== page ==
When Cyclone Idai came ashore March 14 in Beira, Mozambique, as a killer Category 3 storm, it almost completely destroyed the coastal city. Floods and winds wrecked the homes and crops of two million people in a region that also includes Malawi and Zimbabwe.
More than 1,000 people died across the three countries, and the World Bank has estimated more than $2 billion will be needed for them to recover.
Mozambique's $337 million humanitarian response plan, largely made up of an appeal for $281 million after the cyclone hit, remained only 23% funded on Monday.
Now officials say a cholera epidemic is surging, with over a thousand cases reported already. The United Nations calls the storm one of the worst natural disasters ever to hit the Southern Hemisphere.
Over the weekend, aid agencies said thousands of people were still completely cut off and warned of the potential for a catastrophic hunger crisis to take hold, especially as aid appeals went largely underfunded.
James Elder, the UNICEF regional chief of communication for eastern and southern Africa who has been in Beira, paints a dire picture of the situation.
“Power lines are still down. Families are still coming to reception centers exhausted and unwell,” he says. “There are still some communities who are trapped. Cattle and livestock are kind of stuck in hard or have already drowned. So, it's a pretty testing scene for people who, let's remember, are pretty used to difficult scenarios, people who are used to adversity and to tackling difficult days.”
Elder says the storm struck a double blow: A “deathly wall of wind” was followed by rain and flooding that “just never stopped" in a region that already had been experiencing poverty and drought.
Based on the empirical climatic evidence, Elder notes, the UN is referring to the event as “the worst climate disaster in two decades.” Elder says anecdotal evidence and his conversations with farmers bear out that the changing climate has worsened conditions for people in the region.
“Whether I'm in the north of Nigeria or southernmost tip in Zimbabwe … farmers who lived on the land for three, four, five decades are making it very clear that they just can't predict seasons anymore. ... This is not a generation of people romanticizing a bygone era. These are people who are very clearly reliant on the land and the climate and they know it extremely well. And they just say now that they cannot predict when to plant and how it will go.”
“Whether I'm in the north of Nigeria or southernmost tip in Zimbabwe … farmers who lived on the land for three, four, five decades are making it very clear that they just can't predict seasons anymore,” he says. “This is not a generation of people romanticizing a bygone era. These are people who are very clearly reliant on the land and the climate and they know it extremely well. And they just say now that they cannot predict when to plant and how it will go.”
These communities are no stranger to hardship and are accustomed to rebuilding their communities after disasters, Elder points out. “The international press will perpetually paint them as victims, and rightly so when you get climatic disasters like this,” he says, “But when I meet these people and hear their stories, I hear that heroic side. I hear their daily struggle — how people, without comment or whining about it, get on with life and find a way to continually take on these great challenges.”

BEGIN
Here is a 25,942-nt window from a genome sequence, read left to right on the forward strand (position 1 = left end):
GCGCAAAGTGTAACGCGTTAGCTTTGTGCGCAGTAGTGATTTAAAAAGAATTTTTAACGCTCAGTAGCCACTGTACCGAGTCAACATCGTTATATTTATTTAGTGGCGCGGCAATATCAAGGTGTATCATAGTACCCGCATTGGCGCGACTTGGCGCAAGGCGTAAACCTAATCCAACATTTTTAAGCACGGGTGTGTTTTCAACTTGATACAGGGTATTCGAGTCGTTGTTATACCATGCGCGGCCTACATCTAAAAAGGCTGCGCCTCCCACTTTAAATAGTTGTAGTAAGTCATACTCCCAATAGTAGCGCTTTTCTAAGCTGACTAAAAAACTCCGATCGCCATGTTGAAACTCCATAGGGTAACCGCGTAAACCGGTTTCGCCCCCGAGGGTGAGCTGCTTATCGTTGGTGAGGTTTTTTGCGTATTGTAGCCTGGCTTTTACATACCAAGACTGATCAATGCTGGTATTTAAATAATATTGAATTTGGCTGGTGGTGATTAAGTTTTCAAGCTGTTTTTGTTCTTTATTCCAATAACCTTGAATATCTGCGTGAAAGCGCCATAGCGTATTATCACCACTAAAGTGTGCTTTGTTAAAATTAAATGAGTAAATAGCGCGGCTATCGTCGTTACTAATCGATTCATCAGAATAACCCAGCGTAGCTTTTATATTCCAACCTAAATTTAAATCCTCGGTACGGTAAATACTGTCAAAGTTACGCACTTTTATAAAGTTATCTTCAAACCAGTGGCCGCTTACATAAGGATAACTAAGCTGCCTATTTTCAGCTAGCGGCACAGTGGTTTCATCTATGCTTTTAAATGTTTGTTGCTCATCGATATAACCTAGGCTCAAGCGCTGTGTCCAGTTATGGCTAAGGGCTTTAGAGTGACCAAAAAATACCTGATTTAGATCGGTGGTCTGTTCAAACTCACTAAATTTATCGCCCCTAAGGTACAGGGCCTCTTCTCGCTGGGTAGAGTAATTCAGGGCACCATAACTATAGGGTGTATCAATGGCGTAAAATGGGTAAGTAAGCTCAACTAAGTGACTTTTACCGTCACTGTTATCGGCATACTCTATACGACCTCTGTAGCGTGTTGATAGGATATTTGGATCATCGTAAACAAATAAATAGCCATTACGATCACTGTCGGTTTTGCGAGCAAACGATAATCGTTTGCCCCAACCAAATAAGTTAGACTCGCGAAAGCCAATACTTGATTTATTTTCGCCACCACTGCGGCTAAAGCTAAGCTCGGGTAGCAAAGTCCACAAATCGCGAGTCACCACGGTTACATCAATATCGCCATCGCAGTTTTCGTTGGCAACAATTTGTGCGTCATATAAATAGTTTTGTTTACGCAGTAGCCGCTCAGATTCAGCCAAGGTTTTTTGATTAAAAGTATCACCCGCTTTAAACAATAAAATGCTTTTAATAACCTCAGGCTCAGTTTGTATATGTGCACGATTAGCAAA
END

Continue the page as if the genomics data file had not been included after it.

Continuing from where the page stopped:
Nevertheless, if the cycle of storms and droughts worsens, as climate science predicts, in a decade or two, people may have to migrate elsewhere in order to survive. Right now, however, the people of the region need help, and the most immediate need is money.
“Sometimes I feel uncomfortable saying that, but it is,” Elder says. “When we're buying another million vaccines for cholera or trying to rebuild schools or even just trying to get people on the ground so we can repatriate kids who have been separated from families, that costs money. [Any] money people can give, be it the government or be it everyday citizens, is hugely, hugely valuable.”
The UN has also requested $294 million for Zimbabwe, an appeal currently 11% funded. The government has separately asked for $613 million to help with the humanitarian crisis.
“The aid arm of the United States government is always a very big supporter of organizations like my own,” he continues. “UNICEF is 100% donor-funded. There's no magic pool of money. So, on one hand, the United States government can be a big supporter in these environments, [along with] the UN World Food Program and their essential airdrops. But also, just moms and dads. Their support to UNICEF USA is absolutely critical. At this point, I can't understate that.”
Over the long term, the US should also offer leadership, Elder says. In eastern and southern Africa, people continue to look to the US for a kind of leadership, which now includes action on mitigating the consequences of climate change.
“We know that climate change isn't emanating from the people in eastern and southern Africa,” he says. “They are not part of it. The leadership that comes from people in US, the leadership telling the rest of the G20 and the OECD [Organization for Economic Cooperation and Development] and the rich world about the need for reduction in emissions, the need for people to change behaviors, is incredibly important and has an incredibly important impact on the moms and dads and kids who I just so recently saw trying to rebuild after this disaster in Mozambique.”
Reuters contributed to this report.